20. Grünwald NJ, Everhart SE, Knaus BJ, Kamvar ZN (2017) Best practices for population genetic analyses. Phytopathology 107:1000–1010CrossRefGoogle Scholar
  21. Hambleton S, Walker C, Kohn LM (2002) Clonal lineages of Sclerotinia sclerotiorum previously known from other crops predominate in 1999-2000 samples from Ontario and Quebec soybean. Canadian Journal of Plant Pathology 24:309–315CrossRefGoogle Scholar
  22. Jo Y-K, Chang SW, Rees J, Jung G (2008) Reassessment of vegetative compatibility of Sclerotinia homoeocarpa using nitrate-nonutilizing mutants. Phytopathology 98:108–114CrossRefGoogle Scholar
  23. Kamvar ZN, Brooks JC, Grünwald NJ (2015) Novel R tools for analysis of genome-wide population genetic data with emphasis on clonality. Frontiers in Genetics 6:208CrossRefGoogle Scholar
  24. Kamvar ZN, Sajeewa Amaradasa B, Jhala R, McCoy S, Steadman JR, Everhart SE (2017) Population structure and phenotypic variation of Sclerotinia sclerotiorum from dry bean (Phaseolus vulgaris) in the United States. PeerJ 5:e4152CrossRefGoogle Scholar
  25. Kohli Y, Kohn LM (1998) Random association among alleles in clonal populations of Sclerotinia sclerotiorum. Fungal Genetics and Biology 23:139–149CrossRefGoogle Scholar
  26. Kohli Y, Morrall RAA, Anderson JB, Kohn LM (1992) Local and trans-Canadian clonal distribution of Sclerotinia sclerotiorum on canola. Phytopathology 82:480–485.875CrossRefGoogle Scholar
  27. Kohn LM, Carbone I, Anderson JB (1990) Mycelial interactions in Sclerotinia sclerotiorum. Experimental Mycology 14:255–267CrossRefGoogle Scholar
  28. Kohn LM, Stasovski E, Carbone I, Royer J, Anderson JB (1991) Mycelial incompatibility and molecular markers identify genetic variability in field populations of Sclerotinia sclerotiorum. Phytopathology 81:480CrossRefGoogle Scholar
  29. Lehner MS, Mizubuti ESG (2017) Are Sclerotinia sclerotiorum populations from the tropics more variable than those from subtropical and temperate zones? Tropical Plant Pathology 42:61–69CrossRefGoogle Scholar
  30. Lehner MS, de Paula Júnior TJ, Hora Júnior BT, Teixeira H, Vieira RF, Carneiro JES, Mizubuti ESG (2015) Low genetic variability in Sclerotinia sclerotiorum populations from common bean fields in Minas Gerais state, Brazil, at regional, local and micro-scales. Plant Pathology 64:921–931CrossRefGoogle Scholar
  31. Lehner MS, de Paula Júnior TJ, Del Ponte EM, Mizubuti ESG, Pethybridge SJ (2017) Independently founded populations of Sclerotinia sclerotiorum from a tropical and a temperate region have similar genetic structure. PLoS One 12:e0173915CrossRefGoogle Scholar
  32. Leslie JF (1993) Fungal vegetative compatibility. Annual Review of Phytopathology 31:127–150CrossRefGoogle Scholar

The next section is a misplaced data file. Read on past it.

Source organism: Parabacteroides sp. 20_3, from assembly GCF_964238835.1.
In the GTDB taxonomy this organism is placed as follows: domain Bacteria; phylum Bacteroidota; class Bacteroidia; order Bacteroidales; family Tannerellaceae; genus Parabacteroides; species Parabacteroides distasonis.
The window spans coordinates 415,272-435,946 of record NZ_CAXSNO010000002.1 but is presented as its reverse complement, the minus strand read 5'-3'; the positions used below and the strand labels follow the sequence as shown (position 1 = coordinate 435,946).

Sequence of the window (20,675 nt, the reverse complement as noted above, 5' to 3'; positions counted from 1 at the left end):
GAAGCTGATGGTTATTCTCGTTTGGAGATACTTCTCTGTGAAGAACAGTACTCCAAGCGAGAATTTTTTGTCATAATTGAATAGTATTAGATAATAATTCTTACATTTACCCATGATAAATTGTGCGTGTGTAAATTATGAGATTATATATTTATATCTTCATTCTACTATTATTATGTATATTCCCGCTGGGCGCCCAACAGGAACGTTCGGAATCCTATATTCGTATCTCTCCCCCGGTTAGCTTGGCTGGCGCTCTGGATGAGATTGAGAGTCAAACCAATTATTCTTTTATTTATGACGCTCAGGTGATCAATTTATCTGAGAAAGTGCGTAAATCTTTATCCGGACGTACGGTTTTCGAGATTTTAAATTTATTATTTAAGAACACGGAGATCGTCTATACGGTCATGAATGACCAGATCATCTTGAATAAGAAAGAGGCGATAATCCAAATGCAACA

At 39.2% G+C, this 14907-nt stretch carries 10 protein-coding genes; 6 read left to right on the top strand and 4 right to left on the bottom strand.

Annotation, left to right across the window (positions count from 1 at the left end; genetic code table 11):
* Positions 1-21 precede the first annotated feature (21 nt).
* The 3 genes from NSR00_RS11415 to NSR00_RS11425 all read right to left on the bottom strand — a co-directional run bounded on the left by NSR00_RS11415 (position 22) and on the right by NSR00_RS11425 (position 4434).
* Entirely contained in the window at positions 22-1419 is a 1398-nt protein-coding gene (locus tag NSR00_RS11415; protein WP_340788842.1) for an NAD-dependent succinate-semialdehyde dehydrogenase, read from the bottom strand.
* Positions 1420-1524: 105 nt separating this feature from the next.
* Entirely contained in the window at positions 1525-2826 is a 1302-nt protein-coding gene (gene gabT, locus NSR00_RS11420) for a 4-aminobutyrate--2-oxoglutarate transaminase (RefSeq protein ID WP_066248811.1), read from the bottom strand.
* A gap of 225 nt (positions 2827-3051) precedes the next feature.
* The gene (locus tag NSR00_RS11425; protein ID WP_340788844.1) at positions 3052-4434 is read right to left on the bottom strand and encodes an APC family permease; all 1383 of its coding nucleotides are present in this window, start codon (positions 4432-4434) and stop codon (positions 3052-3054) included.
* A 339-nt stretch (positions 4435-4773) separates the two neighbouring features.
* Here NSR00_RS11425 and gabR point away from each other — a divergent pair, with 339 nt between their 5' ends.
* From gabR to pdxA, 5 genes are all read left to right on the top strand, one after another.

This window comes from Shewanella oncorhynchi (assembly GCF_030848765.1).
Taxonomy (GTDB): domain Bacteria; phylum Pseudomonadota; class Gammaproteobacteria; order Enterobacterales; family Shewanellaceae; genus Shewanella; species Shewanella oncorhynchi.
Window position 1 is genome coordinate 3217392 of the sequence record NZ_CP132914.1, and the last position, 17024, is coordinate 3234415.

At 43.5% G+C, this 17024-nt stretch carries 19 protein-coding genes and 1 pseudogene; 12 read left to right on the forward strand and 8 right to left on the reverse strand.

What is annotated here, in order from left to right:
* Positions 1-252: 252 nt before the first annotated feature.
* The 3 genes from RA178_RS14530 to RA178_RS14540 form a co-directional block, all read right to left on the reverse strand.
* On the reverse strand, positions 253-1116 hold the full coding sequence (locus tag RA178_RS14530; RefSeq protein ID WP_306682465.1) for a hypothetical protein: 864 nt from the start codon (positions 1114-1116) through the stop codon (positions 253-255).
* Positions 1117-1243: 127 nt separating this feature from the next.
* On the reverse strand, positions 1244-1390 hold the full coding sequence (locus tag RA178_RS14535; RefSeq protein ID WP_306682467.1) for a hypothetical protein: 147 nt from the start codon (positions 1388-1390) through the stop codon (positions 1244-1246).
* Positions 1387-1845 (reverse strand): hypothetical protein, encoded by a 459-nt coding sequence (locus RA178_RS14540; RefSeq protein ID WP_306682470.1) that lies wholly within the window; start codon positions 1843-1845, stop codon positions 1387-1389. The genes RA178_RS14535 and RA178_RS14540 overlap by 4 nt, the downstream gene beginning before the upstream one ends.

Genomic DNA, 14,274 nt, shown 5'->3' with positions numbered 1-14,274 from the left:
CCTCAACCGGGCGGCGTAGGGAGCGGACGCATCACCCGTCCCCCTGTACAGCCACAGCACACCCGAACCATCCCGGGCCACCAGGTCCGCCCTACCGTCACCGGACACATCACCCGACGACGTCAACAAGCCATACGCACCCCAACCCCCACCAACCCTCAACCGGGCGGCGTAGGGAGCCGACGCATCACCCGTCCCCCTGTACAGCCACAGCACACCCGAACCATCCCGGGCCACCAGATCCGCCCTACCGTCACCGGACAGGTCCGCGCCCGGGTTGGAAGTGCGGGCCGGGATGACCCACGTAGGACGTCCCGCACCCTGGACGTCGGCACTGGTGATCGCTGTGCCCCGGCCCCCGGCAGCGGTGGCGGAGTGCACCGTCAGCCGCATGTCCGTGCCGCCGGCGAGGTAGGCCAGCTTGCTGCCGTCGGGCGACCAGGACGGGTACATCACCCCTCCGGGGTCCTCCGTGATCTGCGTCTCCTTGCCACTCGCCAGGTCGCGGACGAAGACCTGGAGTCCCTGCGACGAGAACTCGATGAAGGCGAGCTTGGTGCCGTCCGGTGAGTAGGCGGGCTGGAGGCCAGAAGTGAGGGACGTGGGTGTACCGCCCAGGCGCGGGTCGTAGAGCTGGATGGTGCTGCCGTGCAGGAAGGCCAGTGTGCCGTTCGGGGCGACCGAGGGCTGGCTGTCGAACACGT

33. Leslie JF, Zeller KA (1996) Heterokaryon incompatibility in fungi—more than just another way to die. Journal of Genetics 75:415–424CrossRefGoogle Scholar
  34. Liu Y-C, Cortesi P, Double ML, MacDonald WL, Milgroom MG (1996) Diversity and multilocus genetic structure in populations of Cryphonectria parasitica. Phytopathology 86:1344–1351Google Scholar
  35. Malvárez G, Carbone I, Grünwald NJ, Subbarao KV, Schafer M, Kohn LM (2007) New populations of Sclerotinia sclerotiorum from lettuce in California and peas and lentils in Washington. Phytopathology 97:470–483CrossRefGoogle Scholar
  36. McDonald BA (1997) The population genetics of fungi: tools and techniques. Phytopathology 87:448–453CrossRefGoogle Scholar
  37. Micali CO, Smith ML (2003) On the independence of barrage formation and heterokaryon incompatibility in Neurospora crassa. Fungal Genetics Biology 38:209–219CrossRefGoogle Scholar
  38. Milgroom MG (1996) Recombination and the multilocus structure of fungal populations. Annual Review of Phytopathology 34:457–477CrossRefGoogle Scholar
  39. Milgroom MG, Peever TL (2003) Population biology of plant pathogens: the synthesis of plant disease epidemiology and population genetics. Plant Disease 87:608–617CrossRefGoogle Scholar
  40. Neigel JE, Avise JC (1983) Clonal diversity and population structure in a reef-building coral, Acropora cervicornis: self-recognition analysis and demographic interpretation. Evolution 37:437–453Google Scholar
  41. Papaioannou IA, Typas MA (2014) Barrage formation is independent from heterokaryon incompatibility in Verticillium dahliae. European Journal of Plant Pathology 141:71–82CrossRefGoogle Scholar
  42. Parks JC, Werth CR (1993) A study of spatial features of clones in a population of bracken fern, Pteridium aquilinum (Dennstaedtiaceae). American Journal of Botany 80:537–544CrossRefGoogle Scholar
  43. Perkins DD (1988) Main features of vegetative incompatibility in Neurospora. Fungal Genetic Reports 35:44CrossRefGoogle Scholar
  44. Phillips DV, Carbone I, Gold SE, Kohn LM (2002) Phylogeography and genotype-symptom associations in early and late season infections of canola by Sclerotinia sclerotiorum. Phytopathology 92:785–793CrossRefGoogle Scholar
  45. Prugnolle F, De Meeus T (2010) Apparent high recombination rates in clonal parasitic organisms due to inappropriate sampling design. Heredity 104:135–140CrossRefGoogle Scholar
  46. Puhalla JE (1985) Classification of strains of Fusarium oxysporum on the basis of vegetative compatibility. Canadian Journal of Botany 63:179–183CrossRefGoogle Scholar
  47. Schafer MR, Kohn LM (2006) An optimized method for mycelial compatibility testing in Sclerotinia sclerotiorum. Mycologia 98:593–597CrossRefGoogle Scholar
  48. Sirjusingh C, Kohn LM (2001) Characterization of microsatellites in the fungal plant pathogen, Sclerotinia sclerotiorum. Molecular Ecology Notes 1:267–269CrossRefGoogle Scholar
  49. Strom NB, Bushley KE (2016) Two genomes are better than one: history, genetics, and biotechnological applications of fungal heterokaryons. Fungal Biology and Biotechnology 3:4CrossRefGoogle Scholar
  50. Wu S, Cheng J, Fu Y, Chen T, Jiang D, Ghabrial SA, Xie J (2017) Virus-mediated suppression of host non-self recognition facilitates horizontal transmission of heterologous viruses. PLoS Pathogens 13:e1006234CrossRefGoogle Scholar

Copyright information

© Sociedade Brasileira de Fitopatologia 2018

Authors and Affiliations

  1. 1.Department of Plant PathologyUniversity of NebraskaLincolnUSA
  2. 2.MRC Centre for Global Infectious Disease Analysis, Department of Infectious Disease EpidemiologySchool of Public Health, Imperial CollegeLondonUK

Personalised recommendations